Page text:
App Store [P]review

Feb 15, 2021
5 minute read

Apple's been in the news quite a bit lately over concerns that many apps on the App Store are little more than scams. Some of these apps aren't even functional, they don't provide anything more than a screen with no functionality, only a button to purchase an indefinite weekly subscription. Many developers and consumers are confused or surprised that Apple isn't catching these scams, given Apple has a process for App Review which every app must go through, and while I'm not surprised given the breadth of the problem, I find myself thinking it's very problematic for the digital economy and consumer confidence in buying services through what once was considered a safe place.

Twitter, the company I work for, deals a lot with content moderation. I'd argue it's the largest existential threat to the company. Whether Apple likes it or not they've walked into the same position with the App Store. This may be news to them, having spent decades curating all sorts of content from music to workouts, but as the App Store has grown, they now serve billions of customers and work with millions of developers. Those developers are creating content that Apple has little control over, other than acting as a gating mechanism, and so their ability to exercise control over that content has diminished significantly.

Let’s skip past the debate about whether or not Apple should have this much level of control or whether the system needs to be reformed. Instead I'd like to talk about where I think Apple can patch the cracks in a broken App Store, before it breaks itself apart or is broken apart from the outside.

The App Store

Apple treats every developer the same (😉), or at least let's say so for the sake of this argument.1 From my own work, what I've seen is that when you don't have any way of validating whether someone is a good actor or bad actor, the reasonable default assumption is that everyone is a bad actor, and that's how Apple treats developers. This leads to many false negatives and false positives, good developers getting much more scrutiny than they should, and bad developers sliding through when they are in need of scrutiny. There's no thorough process for validation, there's no process for restorative justice, only Apple doing their best to remain hyper-vigilant at all times, and accepting the human errors that come along with that.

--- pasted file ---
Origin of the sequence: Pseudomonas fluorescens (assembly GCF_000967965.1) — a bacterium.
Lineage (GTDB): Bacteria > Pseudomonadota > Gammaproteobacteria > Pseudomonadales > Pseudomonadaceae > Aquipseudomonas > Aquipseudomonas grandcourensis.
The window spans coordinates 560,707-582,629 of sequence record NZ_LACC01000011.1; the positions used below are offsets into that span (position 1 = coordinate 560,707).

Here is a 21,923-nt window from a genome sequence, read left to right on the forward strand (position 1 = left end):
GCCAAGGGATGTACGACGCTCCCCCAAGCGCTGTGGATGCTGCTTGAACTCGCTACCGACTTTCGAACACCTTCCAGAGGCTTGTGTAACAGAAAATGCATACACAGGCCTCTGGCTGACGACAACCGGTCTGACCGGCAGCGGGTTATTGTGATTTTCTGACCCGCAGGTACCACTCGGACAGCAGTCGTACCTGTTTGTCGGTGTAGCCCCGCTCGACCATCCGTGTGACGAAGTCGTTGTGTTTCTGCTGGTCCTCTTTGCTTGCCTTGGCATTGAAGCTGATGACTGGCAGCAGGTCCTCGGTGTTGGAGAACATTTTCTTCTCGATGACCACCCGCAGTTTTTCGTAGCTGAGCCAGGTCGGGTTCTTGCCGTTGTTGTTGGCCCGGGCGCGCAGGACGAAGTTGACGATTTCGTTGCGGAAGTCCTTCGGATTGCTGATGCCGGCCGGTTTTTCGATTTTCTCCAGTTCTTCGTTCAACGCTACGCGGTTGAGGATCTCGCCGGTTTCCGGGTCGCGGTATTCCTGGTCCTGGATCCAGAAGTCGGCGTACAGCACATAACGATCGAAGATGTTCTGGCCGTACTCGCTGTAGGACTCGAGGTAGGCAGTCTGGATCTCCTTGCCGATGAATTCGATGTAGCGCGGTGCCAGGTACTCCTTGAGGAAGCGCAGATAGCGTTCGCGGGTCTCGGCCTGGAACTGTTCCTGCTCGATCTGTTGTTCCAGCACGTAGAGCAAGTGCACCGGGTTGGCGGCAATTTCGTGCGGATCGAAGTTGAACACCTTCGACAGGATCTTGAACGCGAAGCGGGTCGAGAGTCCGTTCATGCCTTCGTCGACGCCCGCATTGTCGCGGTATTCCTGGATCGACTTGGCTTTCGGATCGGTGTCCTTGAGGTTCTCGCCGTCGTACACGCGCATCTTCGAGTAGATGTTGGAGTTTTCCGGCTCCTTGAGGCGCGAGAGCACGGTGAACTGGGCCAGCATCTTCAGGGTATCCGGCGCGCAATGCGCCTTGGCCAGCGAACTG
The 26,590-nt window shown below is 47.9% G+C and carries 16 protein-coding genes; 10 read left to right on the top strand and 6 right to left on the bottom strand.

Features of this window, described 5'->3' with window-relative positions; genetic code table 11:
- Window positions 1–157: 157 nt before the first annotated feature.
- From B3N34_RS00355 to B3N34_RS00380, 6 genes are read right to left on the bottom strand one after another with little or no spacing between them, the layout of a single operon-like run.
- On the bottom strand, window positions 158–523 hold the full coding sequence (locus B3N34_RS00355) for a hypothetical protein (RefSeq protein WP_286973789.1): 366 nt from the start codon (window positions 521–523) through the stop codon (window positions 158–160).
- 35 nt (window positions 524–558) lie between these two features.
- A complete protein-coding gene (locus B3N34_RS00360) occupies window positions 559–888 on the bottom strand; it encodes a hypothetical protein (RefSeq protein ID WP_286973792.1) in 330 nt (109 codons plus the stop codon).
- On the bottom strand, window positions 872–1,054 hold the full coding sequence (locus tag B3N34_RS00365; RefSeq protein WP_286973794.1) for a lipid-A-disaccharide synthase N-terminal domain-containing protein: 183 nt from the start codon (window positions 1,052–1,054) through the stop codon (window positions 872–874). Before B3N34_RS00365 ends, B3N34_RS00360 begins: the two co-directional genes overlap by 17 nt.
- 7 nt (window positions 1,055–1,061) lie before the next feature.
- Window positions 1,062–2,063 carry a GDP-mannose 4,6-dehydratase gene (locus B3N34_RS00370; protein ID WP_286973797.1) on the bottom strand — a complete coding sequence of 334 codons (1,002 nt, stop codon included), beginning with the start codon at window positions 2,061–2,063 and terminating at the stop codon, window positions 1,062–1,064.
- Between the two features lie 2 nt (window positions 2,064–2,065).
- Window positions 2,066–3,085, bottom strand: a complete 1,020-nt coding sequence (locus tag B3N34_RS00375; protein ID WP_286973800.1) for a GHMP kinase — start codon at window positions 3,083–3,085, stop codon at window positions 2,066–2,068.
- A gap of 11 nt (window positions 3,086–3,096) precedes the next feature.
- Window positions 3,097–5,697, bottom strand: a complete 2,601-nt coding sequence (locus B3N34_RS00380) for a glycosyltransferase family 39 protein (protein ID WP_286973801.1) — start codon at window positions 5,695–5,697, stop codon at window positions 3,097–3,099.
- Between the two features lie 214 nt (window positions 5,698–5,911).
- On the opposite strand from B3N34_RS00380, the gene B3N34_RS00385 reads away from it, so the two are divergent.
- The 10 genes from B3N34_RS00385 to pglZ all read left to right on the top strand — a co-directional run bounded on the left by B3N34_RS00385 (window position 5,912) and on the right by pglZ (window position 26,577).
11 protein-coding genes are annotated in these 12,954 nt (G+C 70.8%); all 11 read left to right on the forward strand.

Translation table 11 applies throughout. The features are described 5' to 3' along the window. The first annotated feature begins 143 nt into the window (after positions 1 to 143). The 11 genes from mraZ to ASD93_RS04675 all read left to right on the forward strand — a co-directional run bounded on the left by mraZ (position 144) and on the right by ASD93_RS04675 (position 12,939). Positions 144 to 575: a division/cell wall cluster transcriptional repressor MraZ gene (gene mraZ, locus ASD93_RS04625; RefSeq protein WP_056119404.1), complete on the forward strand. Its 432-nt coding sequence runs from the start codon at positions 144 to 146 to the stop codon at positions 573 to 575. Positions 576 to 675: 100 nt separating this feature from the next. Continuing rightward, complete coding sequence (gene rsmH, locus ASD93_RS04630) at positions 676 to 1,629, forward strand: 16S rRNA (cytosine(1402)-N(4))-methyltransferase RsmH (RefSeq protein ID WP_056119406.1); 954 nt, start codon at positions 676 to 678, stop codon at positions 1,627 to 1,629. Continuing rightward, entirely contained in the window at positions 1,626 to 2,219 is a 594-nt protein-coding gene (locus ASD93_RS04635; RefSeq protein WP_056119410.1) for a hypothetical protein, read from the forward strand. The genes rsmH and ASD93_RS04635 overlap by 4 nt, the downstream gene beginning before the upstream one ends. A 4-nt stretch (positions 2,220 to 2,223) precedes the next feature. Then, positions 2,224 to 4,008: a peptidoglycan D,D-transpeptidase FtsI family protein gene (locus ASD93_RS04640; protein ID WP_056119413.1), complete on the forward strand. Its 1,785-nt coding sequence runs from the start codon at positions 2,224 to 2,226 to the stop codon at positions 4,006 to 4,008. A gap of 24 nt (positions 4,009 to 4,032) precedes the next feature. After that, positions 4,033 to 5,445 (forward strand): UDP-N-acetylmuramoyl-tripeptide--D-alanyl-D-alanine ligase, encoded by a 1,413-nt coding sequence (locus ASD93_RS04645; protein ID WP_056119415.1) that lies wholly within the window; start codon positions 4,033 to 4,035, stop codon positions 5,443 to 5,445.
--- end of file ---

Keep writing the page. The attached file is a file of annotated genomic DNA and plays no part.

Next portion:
While you can't eliminate bad actors, they're always going to exist in any system, what you can do is minimize the total bad actor surface area, and minimize the effects of these bad actors. A simple equation: if you treat 100% of developers as potential threats, there's no way to avoid hyper-vigilance, but if you only have to watch out for 20%, then you can be five times more efficient at rooting out bad behavior such as scams.

So we need a way to let bad actors tell us that they're bad? No, we need a way for good actors to signal to us that they're good, leaving everyone else in questionable territory. Apple needs an internal scoring system to know where to devote their investigative resources. If you don't need to pay attention to the well-meaning app developer trying to make an honest buck, you can devote more resources, or your limited resources to the people who haven't done the work to show that they're good actors.

Incentive Design

Let’s take a step back to understand our friend from the world of behavioral economics, incentive design. To quote liberally:

An incentive is something that motivates an individual to perform an action. It is therefore essential to the study of any economic activity. Incentives, whether they are intrinsic or extrinsic (traditional), can be effective in encouraging behavior change, such as ceasing to smoke, doing more exercise, complying with laws or increasing public good contributions. Traditional incentives can effectively encourage behavior change, as they can help to both create desirable and break undesirable habits.